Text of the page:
online listen
getting closer
liked a couple on here, including the clip
falls short of the mark
but there's always tomorrow
1.5 from me and a converted 2.0 from the pros at allmusic

from the album - Go To Hell

released Sept 18th, 2012

Bio - from allmusic

Singer/guitarist Jason Lancaster left Mayday Parade in April 2007, shortly after the band finished recording the
album A Lesson in Romantics for Fearless Records. Burnt out on music and needing a break, Lancaster quickly
discovered, however, that he couldn't stay away from playing for long, and by 2008, he had moved on and formed the
similar-sounding Go Radio. Based in Tallahassee, FL, he recruited bassist Matt Burns and drummer Steven Kopacz, and
after going through two guitarists, the band eventually found another guitarist in Alex Reed by 2009. It was decided
within weeks that the guys wanted the group to be more than just a hobby, and in August 2008, Go Radio's first EP of
emo-laced pop/rock was released, titled Welcome to Life. They toured behind the record, sharing dates with fellow
Floridian rockers Red Jumpsuit Apparatus, among others, and in January 2010, they were signed by Lancaster's old
label, Fearless Records. Go Radio's second EP, Do Overs and Second Chances, was recorded with the help of producers
Zack Odom and Kenneth Mount (All Time Low, Mayday Parade) and issued in April 2010. The seven-song record was then
supported on the road with A Day to Remember, August Burns Red, and Silverstein. The band's sophomore full-length,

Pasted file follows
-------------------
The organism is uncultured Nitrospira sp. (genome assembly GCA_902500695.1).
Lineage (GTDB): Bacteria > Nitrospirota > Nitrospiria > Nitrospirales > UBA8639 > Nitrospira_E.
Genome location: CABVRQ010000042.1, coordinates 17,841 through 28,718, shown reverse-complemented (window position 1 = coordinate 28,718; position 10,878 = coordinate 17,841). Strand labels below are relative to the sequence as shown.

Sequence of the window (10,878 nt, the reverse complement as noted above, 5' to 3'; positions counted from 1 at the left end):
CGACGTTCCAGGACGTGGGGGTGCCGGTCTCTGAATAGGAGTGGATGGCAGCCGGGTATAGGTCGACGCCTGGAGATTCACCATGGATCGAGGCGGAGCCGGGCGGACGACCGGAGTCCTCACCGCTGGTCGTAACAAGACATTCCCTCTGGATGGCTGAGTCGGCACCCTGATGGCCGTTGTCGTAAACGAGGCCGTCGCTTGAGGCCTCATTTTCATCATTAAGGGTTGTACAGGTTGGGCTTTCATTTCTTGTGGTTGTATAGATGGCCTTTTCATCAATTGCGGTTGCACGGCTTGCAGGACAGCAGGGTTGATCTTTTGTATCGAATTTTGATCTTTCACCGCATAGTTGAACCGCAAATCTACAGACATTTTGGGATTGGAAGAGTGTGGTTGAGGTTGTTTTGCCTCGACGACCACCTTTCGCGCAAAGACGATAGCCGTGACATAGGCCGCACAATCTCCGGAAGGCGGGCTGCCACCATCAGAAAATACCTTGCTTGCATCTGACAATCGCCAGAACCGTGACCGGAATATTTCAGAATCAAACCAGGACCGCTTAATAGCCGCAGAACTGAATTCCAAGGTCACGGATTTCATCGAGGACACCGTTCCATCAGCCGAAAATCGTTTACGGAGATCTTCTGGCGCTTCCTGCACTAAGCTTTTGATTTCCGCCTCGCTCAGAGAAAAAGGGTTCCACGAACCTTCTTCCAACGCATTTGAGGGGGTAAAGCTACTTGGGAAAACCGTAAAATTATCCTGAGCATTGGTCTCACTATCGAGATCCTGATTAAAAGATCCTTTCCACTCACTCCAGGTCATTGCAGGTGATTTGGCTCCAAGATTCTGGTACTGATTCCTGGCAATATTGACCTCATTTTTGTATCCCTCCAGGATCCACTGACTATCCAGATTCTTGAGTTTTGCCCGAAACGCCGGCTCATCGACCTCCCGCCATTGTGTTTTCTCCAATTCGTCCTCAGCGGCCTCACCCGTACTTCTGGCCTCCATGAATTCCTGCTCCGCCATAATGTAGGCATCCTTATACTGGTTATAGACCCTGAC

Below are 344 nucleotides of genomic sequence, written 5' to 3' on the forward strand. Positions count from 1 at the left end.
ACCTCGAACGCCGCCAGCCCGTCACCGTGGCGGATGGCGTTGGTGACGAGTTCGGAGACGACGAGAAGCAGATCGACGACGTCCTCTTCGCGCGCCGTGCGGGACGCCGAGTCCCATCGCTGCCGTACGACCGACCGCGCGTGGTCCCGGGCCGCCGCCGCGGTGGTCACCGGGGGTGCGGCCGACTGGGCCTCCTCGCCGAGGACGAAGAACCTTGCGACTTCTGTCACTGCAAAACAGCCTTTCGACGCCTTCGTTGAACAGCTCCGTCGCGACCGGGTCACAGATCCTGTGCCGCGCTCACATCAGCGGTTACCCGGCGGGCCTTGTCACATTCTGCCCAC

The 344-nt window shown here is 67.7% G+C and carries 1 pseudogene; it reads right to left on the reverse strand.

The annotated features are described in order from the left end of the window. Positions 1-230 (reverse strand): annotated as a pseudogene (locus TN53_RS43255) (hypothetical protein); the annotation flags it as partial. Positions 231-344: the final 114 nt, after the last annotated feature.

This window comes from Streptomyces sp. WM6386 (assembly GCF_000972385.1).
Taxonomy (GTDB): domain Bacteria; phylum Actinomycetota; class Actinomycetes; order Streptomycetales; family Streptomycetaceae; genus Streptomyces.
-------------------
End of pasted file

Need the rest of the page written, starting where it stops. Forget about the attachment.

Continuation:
Close the Distance, arrived in 2012.

Album Review - from allmusic

Back when Go Radio released their debut album in 2011, it felt like Jason Lancaster was still transitioning from his
time in Mayday Parade with an album that was a mix of driving pop-punk and plaintive alt-rock. However, the album
had bigger, more emotional moments mixed in that felt like the promise of something different, and on the band's
sophomore effort, Close the Distance, the band makes good on that promise. Overall, it feels like Go Radio have
settled into their sound, giving the album a more relaxed sound that finds them opting to make their songs bigger
rather than faster. This gives Close the Distance a mellow, more plaintive vibe that their debut, attempting to wash
over listeners rather than simply bowl them over. While this means the album lacks the teeth of its predecessor, it
allows the band to focus more on reflection, and provides the songs with a greater sense of depth. This might be a
bit jarring at first for fans of the band's earlier, more uptempo work, especially given the relatively short time
between releases. Anyone who sticks with it will realize that, at their core, Go Radio aren't just the same band
that they were on Lucky Street, but that Close the Distance literally closes the distance between the band they were
and the band they were trying to be. And even though they don't quite have the fire that they used to, this more
fully realized sound shouldn't have much trouble keeping their fans happy.

Track Listing

1. I Won't Lie
2. Baltimore
3. Collide
4. Go To Hell
5. Lost And Found
6. Close The Distance
7. What If You Don't
8. Things I Don't See
9. The Ending
10. Over Me
11. Hear Me Out